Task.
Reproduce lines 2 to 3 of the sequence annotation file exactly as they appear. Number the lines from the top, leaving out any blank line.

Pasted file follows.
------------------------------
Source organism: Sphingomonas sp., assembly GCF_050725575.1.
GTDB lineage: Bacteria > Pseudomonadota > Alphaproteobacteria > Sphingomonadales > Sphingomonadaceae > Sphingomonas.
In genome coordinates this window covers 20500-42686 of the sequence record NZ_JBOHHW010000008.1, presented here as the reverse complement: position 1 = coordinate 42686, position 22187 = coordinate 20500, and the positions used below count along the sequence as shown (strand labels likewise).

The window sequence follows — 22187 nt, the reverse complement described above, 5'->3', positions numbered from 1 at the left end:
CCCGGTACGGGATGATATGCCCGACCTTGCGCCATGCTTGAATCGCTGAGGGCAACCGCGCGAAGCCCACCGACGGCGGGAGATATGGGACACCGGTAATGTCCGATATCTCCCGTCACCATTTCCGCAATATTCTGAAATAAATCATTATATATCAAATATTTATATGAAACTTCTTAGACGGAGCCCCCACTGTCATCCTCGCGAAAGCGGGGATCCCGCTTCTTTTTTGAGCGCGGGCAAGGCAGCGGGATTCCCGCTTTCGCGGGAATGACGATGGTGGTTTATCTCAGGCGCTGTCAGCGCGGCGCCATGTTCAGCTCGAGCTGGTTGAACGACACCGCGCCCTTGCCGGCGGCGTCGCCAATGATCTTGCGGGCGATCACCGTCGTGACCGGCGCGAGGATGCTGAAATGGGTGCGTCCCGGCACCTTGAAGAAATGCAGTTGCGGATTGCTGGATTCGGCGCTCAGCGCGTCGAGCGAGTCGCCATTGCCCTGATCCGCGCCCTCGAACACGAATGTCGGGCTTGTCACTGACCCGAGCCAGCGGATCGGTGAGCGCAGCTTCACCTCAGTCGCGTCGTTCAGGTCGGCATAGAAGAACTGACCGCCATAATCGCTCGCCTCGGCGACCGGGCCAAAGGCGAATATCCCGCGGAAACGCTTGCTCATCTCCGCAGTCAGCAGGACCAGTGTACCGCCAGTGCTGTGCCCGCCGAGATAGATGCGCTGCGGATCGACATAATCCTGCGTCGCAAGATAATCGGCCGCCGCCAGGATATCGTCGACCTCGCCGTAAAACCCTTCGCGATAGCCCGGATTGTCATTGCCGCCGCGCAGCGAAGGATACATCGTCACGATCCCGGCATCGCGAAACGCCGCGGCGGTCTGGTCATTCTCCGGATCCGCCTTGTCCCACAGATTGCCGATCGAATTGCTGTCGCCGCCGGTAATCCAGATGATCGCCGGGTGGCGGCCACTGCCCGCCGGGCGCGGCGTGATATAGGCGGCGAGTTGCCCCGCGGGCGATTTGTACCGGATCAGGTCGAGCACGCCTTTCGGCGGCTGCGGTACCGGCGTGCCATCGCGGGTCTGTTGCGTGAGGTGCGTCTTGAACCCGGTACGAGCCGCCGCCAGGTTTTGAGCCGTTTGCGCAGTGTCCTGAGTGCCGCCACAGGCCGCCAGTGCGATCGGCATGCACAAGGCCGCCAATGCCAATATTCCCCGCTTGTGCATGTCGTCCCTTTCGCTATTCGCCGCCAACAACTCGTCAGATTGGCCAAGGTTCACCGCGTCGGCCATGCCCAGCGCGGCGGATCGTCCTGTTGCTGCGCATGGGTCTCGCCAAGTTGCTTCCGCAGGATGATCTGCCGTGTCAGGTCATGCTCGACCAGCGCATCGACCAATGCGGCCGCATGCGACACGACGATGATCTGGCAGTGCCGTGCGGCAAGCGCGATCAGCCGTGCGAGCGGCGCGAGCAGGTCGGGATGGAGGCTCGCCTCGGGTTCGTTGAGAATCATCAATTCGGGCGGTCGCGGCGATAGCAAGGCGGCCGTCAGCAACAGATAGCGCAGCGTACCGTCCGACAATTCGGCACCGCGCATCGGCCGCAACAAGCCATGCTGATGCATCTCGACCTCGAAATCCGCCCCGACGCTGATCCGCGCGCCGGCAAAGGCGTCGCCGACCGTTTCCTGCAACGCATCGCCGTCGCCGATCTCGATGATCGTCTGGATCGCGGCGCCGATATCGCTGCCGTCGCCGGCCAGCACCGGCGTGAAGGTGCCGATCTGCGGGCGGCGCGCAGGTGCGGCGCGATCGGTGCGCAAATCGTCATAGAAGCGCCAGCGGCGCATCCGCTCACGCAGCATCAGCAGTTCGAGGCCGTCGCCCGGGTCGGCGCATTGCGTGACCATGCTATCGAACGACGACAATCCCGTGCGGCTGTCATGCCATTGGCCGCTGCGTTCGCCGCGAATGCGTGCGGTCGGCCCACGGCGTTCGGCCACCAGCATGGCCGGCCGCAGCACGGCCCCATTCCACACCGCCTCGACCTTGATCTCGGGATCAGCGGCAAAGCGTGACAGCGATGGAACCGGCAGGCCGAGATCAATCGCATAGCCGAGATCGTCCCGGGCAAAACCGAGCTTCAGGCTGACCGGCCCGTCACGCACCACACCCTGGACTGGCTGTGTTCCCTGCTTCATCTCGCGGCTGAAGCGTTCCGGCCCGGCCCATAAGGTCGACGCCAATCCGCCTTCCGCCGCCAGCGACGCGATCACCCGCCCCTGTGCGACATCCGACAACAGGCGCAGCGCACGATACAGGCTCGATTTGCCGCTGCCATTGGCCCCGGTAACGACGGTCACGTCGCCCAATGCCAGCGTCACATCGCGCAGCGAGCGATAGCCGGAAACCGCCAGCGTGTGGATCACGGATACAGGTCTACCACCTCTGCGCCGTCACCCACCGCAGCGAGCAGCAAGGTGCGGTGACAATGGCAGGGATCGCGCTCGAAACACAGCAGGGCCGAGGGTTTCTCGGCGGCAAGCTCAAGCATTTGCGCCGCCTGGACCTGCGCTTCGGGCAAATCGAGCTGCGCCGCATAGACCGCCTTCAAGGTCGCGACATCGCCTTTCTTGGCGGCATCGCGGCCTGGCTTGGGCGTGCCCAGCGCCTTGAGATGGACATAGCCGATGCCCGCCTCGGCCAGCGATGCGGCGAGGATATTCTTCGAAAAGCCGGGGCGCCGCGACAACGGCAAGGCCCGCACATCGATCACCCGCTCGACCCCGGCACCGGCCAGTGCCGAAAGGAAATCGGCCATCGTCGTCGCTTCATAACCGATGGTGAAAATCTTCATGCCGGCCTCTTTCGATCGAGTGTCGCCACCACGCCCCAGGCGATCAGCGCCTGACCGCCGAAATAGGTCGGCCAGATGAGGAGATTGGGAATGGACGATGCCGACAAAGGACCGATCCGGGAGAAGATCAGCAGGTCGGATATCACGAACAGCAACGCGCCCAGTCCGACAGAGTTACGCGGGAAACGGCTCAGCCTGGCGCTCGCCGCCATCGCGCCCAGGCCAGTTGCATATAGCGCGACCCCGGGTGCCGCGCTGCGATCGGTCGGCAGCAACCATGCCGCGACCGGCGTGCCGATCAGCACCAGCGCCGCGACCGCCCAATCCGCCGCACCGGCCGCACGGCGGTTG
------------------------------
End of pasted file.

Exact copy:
GTDB lineage: Bacteria > Pseudomonadota > Alphaproteobacteria > Sphingomonadales > Sphingomonadaceae > Sphingomonas.
In genome coordinates this window covers 20500-42686 of the sequence record NZ_JBOHHW010000008.1, presented here as the reverse complement: position 1 = coordinate 42686, position 22187 = coordinate 20500, and the positions used below count along the sequence as shown (strand labels likewise).